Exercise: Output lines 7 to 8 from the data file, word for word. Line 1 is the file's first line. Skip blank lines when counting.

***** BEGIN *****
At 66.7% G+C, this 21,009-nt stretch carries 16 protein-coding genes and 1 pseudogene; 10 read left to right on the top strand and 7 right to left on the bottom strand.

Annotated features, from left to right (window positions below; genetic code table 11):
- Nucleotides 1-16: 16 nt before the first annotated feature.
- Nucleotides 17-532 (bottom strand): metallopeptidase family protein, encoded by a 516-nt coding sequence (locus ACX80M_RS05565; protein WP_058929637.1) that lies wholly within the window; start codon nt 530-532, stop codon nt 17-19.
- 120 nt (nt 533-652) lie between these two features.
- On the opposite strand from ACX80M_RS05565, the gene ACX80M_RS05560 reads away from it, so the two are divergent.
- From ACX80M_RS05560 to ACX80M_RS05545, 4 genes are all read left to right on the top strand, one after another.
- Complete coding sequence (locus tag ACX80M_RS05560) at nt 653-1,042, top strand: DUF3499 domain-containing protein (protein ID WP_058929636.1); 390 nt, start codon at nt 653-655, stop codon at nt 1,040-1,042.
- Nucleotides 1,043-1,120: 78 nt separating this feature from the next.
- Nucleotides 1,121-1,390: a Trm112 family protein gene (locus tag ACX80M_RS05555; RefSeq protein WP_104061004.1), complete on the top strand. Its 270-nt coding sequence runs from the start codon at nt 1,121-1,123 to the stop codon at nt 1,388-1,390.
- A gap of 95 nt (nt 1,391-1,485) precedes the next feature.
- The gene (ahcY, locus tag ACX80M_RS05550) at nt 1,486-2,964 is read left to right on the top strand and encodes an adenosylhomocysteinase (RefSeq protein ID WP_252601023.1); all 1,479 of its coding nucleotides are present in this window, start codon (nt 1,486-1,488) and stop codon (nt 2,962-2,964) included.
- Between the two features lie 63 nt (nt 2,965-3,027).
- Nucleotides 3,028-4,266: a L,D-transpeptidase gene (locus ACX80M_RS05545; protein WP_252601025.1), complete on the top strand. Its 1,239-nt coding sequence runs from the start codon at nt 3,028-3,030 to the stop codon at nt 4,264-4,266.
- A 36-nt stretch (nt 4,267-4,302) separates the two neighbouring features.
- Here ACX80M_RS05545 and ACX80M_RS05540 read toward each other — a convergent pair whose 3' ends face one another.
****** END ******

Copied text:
- From ACX80M_RS05560 to ACX80M_RS05545, 4 genes are all read left to right on the top strand, one after another.
- Complete coding sequence (locus tag ACX80M_RS05560) at nt 653-1,042, top strand: DUF3499 domain-containing protein (protein ID WP_058929636.1); 390 nt, start codon at nt 653-655, stop codon at nt 1,040-1,042.